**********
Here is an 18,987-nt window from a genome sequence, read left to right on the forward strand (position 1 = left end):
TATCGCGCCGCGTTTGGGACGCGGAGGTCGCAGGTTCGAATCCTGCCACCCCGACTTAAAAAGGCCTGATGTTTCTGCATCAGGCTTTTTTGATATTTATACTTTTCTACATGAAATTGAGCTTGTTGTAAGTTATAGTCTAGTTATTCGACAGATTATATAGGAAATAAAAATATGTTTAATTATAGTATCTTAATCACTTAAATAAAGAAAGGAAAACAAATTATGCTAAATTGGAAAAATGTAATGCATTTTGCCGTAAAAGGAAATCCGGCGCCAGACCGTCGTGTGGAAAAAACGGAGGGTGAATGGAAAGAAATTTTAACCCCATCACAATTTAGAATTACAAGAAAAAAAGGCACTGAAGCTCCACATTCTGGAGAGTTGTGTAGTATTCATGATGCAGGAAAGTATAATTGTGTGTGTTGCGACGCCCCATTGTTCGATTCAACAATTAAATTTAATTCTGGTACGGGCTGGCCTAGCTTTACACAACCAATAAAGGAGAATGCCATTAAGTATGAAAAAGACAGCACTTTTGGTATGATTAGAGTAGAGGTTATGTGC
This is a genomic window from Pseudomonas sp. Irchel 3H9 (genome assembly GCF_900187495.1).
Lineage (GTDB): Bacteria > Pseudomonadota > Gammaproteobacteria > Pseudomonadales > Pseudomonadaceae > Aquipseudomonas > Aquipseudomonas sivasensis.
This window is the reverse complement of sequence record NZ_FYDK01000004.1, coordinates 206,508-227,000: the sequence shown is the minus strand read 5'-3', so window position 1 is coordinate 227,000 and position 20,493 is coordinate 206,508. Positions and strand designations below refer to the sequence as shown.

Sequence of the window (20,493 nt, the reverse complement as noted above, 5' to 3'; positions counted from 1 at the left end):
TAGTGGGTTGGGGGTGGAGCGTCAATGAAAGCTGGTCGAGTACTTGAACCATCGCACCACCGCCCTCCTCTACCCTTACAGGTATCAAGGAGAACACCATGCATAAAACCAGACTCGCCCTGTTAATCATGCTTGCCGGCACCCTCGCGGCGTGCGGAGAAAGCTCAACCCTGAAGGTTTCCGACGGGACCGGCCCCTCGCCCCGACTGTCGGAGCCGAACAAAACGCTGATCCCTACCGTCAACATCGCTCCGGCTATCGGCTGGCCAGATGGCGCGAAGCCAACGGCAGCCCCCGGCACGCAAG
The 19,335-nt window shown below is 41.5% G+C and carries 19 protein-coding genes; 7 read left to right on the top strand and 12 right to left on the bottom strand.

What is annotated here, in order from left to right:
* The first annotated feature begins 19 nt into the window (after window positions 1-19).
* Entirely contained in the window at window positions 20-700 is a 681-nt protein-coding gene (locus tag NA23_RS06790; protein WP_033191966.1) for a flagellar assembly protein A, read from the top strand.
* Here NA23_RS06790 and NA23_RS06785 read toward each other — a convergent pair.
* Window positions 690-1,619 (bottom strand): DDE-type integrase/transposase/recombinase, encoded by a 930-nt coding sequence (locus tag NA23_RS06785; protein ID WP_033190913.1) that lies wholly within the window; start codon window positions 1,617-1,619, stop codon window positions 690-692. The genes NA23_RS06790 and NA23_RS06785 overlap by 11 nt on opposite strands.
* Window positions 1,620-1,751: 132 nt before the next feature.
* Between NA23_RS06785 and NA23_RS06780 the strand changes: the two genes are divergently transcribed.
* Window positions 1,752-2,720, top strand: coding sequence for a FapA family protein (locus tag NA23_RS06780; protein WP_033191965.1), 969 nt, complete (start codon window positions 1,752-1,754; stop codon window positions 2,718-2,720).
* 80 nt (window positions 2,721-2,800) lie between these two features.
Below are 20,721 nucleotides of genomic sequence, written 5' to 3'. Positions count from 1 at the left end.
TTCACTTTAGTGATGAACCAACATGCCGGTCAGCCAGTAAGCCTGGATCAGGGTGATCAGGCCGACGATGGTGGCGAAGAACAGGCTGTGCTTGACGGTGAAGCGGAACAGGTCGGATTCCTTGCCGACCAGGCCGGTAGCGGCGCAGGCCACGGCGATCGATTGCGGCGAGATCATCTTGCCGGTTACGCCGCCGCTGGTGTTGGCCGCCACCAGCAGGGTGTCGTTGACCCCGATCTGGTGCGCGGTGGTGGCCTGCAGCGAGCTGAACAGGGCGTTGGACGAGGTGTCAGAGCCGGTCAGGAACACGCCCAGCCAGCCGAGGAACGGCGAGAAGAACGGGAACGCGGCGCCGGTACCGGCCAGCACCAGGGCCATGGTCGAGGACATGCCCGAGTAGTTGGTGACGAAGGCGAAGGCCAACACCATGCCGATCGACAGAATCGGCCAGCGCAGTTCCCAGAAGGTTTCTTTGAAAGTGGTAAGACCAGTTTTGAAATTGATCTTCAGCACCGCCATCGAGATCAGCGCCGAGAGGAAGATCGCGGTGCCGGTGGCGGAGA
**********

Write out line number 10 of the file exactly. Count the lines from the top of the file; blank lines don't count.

* The first annotated feature begins 19 nt into the window (after window positions 1-19).